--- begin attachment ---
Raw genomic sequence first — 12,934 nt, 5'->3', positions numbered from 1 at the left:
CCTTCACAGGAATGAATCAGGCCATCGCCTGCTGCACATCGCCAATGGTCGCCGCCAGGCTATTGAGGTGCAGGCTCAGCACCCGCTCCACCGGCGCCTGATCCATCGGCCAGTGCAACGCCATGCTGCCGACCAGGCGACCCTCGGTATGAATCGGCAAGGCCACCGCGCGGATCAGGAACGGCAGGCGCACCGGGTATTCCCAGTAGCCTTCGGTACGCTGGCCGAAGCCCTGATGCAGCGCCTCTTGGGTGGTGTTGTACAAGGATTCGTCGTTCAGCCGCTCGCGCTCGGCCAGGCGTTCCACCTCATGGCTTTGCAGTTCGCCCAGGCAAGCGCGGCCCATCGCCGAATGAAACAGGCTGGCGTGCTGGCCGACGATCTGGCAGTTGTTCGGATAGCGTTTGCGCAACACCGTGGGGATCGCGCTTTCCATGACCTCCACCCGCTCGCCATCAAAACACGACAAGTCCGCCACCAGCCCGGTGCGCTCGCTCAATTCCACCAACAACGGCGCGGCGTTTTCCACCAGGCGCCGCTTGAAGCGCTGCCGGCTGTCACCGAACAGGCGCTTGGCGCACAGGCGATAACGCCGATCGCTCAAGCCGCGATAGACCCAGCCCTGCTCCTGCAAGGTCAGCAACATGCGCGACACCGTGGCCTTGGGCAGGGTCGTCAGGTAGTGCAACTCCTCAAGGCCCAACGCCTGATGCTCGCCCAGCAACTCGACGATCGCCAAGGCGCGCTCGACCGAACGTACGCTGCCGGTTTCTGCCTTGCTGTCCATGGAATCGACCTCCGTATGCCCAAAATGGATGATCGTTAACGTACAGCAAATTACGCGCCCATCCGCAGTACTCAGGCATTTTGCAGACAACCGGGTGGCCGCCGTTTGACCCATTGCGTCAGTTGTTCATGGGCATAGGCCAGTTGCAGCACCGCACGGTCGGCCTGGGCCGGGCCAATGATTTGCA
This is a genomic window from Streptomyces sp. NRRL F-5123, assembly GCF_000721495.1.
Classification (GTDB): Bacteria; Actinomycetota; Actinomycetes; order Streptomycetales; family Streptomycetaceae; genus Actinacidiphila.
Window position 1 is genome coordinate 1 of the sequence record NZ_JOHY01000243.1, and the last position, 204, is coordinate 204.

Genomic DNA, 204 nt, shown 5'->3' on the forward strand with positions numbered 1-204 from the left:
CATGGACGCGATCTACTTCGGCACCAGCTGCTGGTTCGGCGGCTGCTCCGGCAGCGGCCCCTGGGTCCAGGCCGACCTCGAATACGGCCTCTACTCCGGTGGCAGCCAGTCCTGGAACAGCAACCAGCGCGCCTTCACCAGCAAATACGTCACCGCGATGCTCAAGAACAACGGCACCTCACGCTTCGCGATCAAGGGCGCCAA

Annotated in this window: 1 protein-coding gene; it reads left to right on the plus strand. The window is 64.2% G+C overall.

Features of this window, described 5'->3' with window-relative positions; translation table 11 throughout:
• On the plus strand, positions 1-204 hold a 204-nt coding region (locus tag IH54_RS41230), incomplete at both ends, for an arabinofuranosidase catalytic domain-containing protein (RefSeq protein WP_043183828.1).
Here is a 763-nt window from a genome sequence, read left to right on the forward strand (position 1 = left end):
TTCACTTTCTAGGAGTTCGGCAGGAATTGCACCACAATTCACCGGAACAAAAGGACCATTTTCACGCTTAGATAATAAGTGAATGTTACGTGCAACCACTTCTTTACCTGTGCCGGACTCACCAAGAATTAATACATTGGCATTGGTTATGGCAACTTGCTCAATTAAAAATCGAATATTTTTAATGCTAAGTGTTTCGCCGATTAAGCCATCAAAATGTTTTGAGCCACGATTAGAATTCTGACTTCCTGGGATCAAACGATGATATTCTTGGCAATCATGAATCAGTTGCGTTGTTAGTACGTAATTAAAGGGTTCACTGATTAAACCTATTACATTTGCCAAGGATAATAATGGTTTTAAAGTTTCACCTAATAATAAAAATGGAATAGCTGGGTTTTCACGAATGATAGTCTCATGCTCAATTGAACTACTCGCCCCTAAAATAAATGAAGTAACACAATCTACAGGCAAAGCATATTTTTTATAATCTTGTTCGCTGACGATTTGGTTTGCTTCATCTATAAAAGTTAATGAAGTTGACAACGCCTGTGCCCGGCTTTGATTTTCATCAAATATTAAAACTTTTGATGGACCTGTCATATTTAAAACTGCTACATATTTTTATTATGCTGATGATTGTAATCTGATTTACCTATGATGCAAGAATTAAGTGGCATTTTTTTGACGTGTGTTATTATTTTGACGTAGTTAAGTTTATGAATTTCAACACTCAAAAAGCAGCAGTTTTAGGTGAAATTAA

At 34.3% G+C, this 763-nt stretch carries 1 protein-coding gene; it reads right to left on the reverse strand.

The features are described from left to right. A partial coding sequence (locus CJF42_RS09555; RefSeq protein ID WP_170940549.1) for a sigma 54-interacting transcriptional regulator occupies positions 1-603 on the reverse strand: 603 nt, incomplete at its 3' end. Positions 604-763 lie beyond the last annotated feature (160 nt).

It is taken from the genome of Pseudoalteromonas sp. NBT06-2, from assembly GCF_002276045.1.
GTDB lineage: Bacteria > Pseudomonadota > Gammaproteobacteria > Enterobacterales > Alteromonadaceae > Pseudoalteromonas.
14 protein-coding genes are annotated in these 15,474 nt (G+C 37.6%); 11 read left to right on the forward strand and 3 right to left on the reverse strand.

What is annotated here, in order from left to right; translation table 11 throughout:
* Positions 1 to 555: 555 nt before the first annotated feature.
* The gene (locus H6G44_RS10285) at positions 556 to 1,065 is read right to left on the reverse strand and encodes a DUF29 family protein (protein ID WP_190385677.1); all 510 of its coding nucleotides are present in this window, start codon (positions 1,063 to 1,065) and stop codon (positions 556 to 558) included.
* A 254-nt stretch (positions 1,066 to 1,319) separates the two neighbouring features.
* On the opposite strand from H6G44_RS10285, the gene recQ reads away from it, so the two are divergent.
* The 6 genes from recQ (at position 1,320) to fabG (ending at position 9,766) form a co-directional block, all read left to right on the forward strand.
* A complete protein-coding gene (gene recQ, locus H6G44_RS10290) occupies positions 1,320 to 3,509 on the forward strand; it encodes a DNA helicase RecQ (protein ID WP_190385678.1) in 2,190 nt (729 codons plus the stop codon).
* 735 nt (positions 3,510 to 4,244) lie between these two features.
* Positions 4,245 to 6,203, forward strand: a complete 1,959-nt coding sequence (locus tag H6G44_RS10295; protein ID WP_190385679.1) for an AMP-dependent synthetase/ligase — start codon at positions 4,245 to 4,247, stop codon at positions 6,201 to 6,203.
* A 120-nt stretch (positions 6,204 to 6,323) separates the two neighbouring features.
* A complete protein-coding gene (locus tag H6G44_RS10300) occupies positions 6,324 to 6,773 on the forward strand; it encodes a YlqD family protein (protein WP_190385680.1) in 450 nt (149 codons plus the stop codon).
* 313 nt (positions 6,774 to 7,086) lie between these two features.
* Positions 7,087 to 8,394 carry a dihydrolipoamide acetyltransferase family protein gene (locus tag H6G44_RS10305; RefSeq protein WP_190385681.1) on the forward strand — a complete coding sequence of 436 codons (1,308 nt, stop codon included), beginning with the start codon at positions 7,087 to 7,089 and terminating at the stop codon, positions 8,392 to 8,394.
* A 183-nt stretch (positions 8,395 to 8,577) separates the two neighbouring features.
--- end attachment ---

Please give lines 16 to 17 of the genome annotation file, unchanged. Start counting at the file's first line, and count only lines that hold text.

GTDB lineage: Bacteria > Pseudomonadota > Gammaproteobacteria > Enterobacterales > Alteromonadaceae > Pseudoalteromonas.
14 protein-coding genes are annotated in these 15,474 nt (G+C 37.6%); 11 read left to right on the forward strand and 3 right to left on the reverse strand.